Techworld.com - Ofcom auction opens low-cost mobile calls
Unfortunately it's not quite as plain sailing as the article makes out. Though Ofcom is auctioning between 5 and 10 licenses for national UK coverage, there's no guarantee that roaming off traditional GSM networks will happen, that would mean cooperation from the MNOs (mobile network operators) which isn't guaranteed.
Hopefully Ofcom will mandate roaming allowing existing handsert users to easily move off a GSM network onto a local pico cell which could significantly reduce call charges which would suit in-building "hotspots" within a business or local area.
Of course a licensee could elect to use the spectrum for another purpose complietely like fixed wireless (broadband) access, though the bandwidth is limited.
Reserve pricing is set at £50,000 to stop "frivolous" applications.
Monday, August 01, 2005
Microsoft to side with HD DVD for Xbox 360
There's not really much of a suprise in the article, MS adopting HD-DVD rather than Blu-ray. It's even less of a suprise Sony are going with Blu-ray (as the article implies) as they developed the format!!!
LINX offering 10Gb/s
LINX, the London INternet eXchange which was started when BT joined the ISP foray many years ago (as previously the 4 UK ISPs maintained a mesh between themselves and having a 5th company come along meant 4 new connections to the existing 4 ISPs) has grown at an astounding rates and is now one of the biggest (if not the biggest) peering points in the world.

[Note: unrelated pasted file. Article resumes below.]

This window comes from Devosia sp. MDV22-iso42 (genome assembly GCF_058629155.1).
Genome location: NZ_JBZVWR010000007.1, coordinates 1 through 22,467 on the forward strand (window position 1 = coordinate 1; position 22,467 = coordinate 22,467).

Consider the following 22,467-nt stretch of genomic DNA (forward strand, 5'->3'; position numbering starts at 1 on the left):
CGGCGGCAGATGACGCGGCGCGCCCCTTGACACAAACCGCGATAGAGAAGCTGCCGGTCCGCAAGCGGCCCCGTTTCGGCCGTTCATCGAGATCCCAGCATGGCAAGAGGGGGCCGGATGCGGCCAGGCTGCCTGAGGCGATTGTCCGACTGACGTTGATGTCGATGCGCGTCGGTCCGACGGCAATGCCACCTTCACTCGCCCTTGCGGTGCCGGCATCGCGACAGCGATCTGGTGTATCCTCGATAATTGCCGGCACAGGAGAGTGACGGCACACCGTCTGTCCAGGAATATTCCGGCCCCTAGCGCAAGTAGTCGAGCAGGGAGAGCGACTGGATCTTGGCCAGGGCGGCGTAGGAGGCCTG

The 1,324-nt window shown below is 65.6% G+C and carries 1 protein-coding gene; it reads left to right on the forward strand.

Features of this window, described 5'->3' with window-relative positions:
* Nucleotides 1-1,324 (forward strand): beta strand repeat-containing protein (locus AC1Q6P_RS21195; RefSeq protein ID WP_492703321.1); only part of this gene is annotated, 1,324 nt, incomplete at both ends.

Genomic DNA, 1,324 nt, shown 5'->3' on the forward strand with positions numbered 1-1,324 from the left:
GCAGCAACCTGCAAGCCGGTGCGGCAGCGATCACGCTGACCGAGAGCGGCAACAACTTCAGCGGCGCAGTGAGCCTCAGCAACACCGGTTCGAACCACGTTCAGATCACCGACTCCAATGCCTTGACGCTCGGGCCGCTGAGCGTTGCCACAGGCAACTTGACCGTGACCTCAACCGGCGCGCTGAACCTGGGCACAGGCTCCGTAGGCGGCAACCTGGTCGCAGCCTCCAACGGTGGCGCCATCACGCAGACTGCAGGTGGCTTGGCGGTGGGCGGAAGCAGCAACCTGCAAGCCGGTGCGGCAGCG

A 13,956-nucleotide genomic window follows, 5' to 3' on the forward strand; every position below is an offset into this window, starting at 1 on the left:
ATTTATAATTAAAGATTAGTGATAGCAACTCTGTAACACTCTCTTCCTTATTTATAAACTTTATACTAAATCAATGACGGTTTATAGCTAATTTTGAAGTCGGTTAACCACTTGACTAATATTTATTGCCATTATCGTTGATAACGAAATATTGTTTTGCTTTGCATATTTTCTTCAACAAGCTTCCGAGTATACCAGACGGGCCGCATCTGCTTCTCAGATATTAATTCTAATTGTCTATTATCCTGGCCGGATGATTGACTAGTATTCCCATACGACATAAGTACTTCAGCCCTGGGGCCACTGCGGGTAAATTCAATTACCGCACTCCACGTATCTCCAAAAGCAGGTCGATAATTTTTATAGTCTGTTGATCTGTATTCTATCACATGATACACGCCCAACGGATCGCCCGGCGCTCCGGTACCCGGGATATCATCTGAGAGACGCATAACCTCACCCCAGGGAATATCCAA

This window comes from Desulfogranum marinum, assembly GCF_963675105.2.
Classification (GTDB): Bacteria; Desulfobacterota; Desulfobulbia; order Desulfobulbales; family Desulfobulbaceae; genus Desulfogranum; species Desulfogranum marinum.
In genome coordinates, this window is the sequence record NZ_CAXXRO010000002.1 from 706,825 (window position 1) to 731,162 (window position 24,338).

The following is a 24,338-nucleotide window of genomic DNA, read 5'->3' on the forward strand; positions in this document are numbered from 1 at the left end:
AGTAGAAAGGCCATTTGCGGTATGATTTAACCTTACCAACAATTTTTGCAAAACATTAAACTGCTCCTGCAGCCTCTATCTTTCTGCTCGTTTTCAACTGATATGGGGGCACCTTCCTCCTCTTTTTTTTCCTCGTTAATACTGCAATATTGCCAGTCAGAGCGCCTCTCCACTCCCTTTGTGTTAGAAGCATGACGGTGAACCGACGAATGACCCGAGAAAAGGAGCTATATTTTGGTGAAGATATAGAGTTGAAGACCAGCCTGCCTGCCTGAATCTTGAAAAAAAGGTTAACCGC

They are now offering 10Gb/s Ethernet connectivity and Limelight Networks are the first company to take on a 10Gb/s port. Limelight are a content provider rather than an ISP so potentially need to have enough bandwidth to supply all the other peers taking content, which means we'll likely see 100Gb/s connections in the future.
Net4Now :: News Story
This is not unexpected, Easynet have been "pushing" their LLUStream service for a while and One.tel like every other broadband supplier will be looking to reduce costs.
Though the LLUStream is a workable wholesale offering, there could still be issues in provisioning and/or customer faults as Easynet still utilise BT for the copper infrastructure and there are potential problems when things go wrong (i.e. customer complains to One.tel/Easynet who say it's a BT fault, BTsay it's the LLU operators fault). Though most of the process is there, it's still relatively new and there will be teething issues which will be worsened with a 3rd party reseller.
Friday, July 29, 2005
VoIP provider adds virtual PBX to list of services
Another VoIP offering. It's all very well offering sophisticated VoIP services (in this case virtual PBX services) but there are many hidden costs that customers should be aware of.